“Everything is for profit, everywhere”

Anger developing in flood-devastated Australian regional city

Two weeks after a flood engulfed them, frustration and anger are rising among residents in the northern New South Wales regional city of Lismore. Many have lost nearly everything. They face immense financial stress and homelessness, but have been left by governments to fend for themselves.

Lismore, with a population of 44,000, and many working-class and poorer people living in low-lying areas, has become a microcosm of the wealth inequality and social crisis that is worsening across the country, intensified by climate-related catastrophes and the COVID-19 disaster created by the profit-driven “live with the virus” policy of governments.

Last Sunday, as a WSWS reporting team was speaking to flood victims still trying to clear out their wrecked homes, Prime Minister Scott Morrison made plain the refusal of governments at every level to even rescue people from such disasters, let alone help them recover and rebuild their lives.

Asked on national television why people had been forced to rely on community members who arrived in boats, kayaks and jet skis, saving hundreds of lives, Morrison flatly defended the government failure. Governments could not just “turn off and on” emergency resources around the country, he insisted.

“We need people to go and rescue their neighbours. We need the community response,” Morrison said. In fact, he had “a lot of sympathy” for the view that governments had “overreached” and had told people that governments “could do too much for them.”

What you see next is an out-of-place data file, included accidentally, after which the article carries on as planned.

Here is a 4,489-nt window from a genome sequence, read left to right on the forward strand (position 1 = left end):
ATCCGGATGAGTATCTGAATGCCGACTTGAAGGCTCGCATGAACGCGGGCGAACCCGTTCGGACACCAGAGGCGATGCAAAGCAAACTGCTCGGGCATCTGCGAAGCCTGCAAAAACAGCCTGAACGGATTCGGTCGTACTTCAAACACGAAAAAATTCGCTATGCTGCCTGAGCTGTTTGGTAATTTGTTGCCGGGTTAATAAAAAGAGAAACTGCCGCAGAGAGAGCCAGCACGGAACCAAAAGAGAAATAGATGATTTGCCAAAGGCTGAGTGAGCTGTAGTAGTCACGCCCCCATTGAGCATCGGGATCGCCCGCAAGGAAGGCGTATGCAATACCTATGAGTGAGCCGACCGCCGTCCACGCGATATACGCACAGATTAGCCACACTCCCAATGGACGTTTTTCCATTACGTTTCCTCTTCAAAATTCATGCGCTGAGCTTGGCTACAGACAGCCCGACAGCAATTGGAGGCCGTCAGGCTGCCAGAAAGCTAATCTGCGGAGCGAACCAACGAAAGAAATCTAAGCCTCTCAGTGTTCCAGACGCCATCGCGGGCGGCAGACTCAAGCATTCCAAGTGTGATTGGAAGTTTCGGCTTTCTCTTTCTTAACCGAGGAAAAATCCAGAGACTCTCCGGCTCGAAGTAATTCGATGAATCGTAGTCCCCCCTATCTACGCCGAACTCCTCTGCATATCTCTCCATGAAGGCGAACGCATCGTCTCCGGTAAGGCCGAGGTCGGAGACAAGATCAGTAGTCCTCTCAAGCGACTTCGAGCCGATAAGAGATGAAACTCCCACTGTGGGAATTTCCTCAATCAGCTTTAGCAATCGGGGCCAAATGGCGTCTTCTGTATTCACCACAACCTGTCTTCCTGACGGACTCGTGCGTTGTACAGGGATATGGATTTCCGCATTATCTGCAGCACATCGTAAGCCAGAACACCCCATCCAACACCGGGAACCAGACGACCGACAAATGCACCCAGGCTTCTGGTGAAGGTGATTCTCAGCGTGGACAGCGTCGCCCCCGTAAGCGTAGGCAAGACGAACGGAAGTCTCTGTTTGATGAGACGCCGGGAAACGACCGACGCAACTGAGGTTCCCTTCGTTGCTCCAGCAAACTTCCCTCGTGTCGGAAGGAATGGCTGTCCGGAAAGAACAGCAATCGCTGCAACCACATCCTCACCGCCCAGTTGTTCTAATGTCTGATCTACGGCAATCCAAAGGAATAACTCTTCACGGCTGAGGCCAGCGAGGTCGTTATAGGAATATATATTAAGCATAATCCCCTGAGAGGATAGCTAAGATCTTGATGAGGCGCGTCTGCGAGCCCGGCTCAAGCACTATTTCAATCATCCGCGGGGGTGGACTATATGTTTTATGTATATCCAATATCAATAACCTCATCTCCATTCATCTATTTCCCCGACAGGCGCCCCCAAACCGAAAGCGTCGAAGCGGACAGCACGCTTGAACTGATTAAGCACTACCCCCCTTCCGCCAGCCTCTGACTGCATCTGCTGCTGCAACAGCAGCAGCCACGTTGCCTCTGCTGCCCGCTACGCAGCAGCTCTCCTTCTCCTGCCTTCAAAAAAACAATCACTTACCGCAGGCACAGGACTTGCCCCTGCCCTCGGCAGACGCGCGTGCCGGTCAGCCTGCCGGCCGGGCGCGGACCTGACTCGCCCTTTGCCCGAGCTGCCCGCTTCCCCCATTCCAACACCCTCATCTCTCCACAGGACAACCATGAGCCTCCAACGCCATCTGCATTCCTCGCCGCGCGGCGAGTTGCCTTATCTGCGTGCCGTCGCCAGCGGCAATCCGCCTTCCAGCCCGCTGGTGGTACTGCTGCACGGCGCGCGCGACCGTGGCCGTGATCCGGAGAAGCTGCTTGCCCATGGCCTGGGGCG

In severely-damaged South Lismore, Brett, a former Brisbane City Council worker, told the WSWS team: “We’re the ones who get hit all the time. The wealthy are doing quite fine. There’s no money for ordinary people. It’s always been the same, but it’s getting worse.

Flood survivor Brett in Phyllis Street, Lismore

“How much have they sent to the war, to kill people? Rich people playing war games! It’s the Labor Party as well; it’s all of them. Everything is for profit, everywhere.”

Brett described what happened when the floodwaters hit. “I woke up at 5 in the morning and the water was on my steps. Within the hour it was in my house, and it came up to my chest. I waited for a rescue. I’ve lost everything; it’s all gone. I had no warning this was going to happen.

“Ordinary people came along and picked us up. No SES [Special Emergency Service]. I’ve never seen them. A lot of people would have perished except for ordinary people. The old people in the house next door are in their 80s, so we told the boat people to get them out first.”

Brett said the situation was “unbelievable. A lot of people have lost a lot of things.” Like most others in the low-lying neighbourhoods, he could not afford the flood coverage premiums demanded by the corporate insurance giants. “I’m only a disability pensioner. I heard that premiums were around $13,000 a year.”

Brett was helping his neighbour Tammy, whom we also interviewed. He was running a generator to provide power for a high-pressure gurney to strip away the mud on her house. He said everyone was depending on neighbours, friends and volunteers.

“The council won’t go into your yard to pick up the wreckage, so we asked a bloke with a backhoe to pull it all out. He was just a private bloke, going around all the houses, with his wife, asking people if they needed help to pull things out.”

Unable to live in his house, Brett was staying with his sister. “No one has come round to say whether I can move back in, or if the house is condemned. It’s going to take a couple of years to get back to normal.”

He was scathing of the small amounts of financial aid being offered by the federal and state governments. Referring to federal grants, Brett said: “$3,000 is not going to help much if I have to strip the walls and I’m left with a gutted house.”

Commenting on the deployment of more than 100 police to protect Morrison from protests when he visited Lismore briefly last Thursday, Brett said: “That’s pretty sad. It’s a bit of a joke. The police were protecting one man, when they could have been helping elsewhere.”

Asked who was to blame for the disaster, Brett said: “It’s up to the government, isn’t it? I blame the local government and the parliament—Morrison and his crew. They’re the ones who control the rivers and the levee banks, and we have to pay for it.”